It's hard to say what is more remarkable -- that the French National Assembly was in session in mid-July at 1:30 on a Tuesday morning or that it approved an $18 billion tax cut plan that drastically reduces taxes on the rich and offers incentives for working more.
After decades of economic drift and political paralysis, France suddenly finds itself caught up in a whirlwind of economic reform, all of it generated by its hyperactive new president, Nicolas Sarkozy.
There he is lunching with student leaders at a local bistro to win their support for reform of the nation's under-funded and under-performing university system.
Here he is on the phone with Russia's President Vladimir Putin, sealing the deal for the French oil company, Total, for a 25 percent stake in the management of the giant Shtokman gas field.
Now he is in Toulouse, with German Chancellor Angela Merkel, announcing a new governance structure for Airbus that puts a loyal French technocrat in charge.
And there's Sarko in Brussels, criticizing the European Central Bank for keeping the euro too high and demanding more leeway for France's ballooning budget deficit.
The joke going around is that while Sarkozy's arch-rival, former Prime Minister Dominique de Villepin, wrote a book on Napoleon, Sarkozy is Napoleon, reshaping the French economy according to his will and restoring it to its former glory.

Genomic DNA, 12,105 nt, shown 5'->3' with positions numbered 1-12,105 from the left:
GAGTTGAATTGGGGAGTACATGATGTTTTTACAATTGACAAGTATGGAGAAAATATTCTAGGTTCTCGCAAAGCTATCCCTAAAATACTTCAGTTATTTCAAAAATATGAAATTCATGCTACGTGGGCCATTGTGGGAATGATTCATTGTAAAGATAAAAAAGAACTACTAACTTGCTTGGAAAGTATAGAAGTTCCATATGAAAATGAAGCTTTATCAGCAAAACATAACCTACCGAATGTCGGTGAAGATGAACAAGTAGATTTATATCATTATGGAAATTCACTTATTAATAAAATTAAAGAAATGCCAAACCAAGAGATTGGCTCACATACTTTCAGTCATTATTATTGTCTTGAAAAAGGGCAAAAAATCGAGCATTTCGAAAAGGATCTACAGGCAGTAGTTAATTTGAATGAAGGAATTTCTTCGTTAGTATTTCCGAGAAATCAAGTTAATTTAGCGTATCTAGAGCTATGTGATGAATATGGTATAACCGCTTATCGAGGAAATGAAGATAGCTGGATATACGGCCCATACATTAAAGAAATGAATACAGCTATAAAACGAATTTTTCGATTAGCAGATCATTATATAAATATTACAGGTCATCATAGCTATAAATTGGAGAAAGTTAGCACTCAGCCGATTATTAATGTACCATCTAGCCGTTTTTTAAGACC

Despite some similarities, Sarkozy isn't exactly France's answer to Ronald Reagan or Margaret Thatcher.
Yes, there are the big tax cuts designed to "shock" the French economy into a higher growth mode by putting more money in the pockets of French consumers, encouraging investment and luring capital and talent back into the country.
He's given labor and management six months to come up with a new employment contract that will give companies more flexibility to hire and fire.
To tame the power of labor unions, Sarkozy has demanded that transit workers be required to provide a minimal level of service during strikes.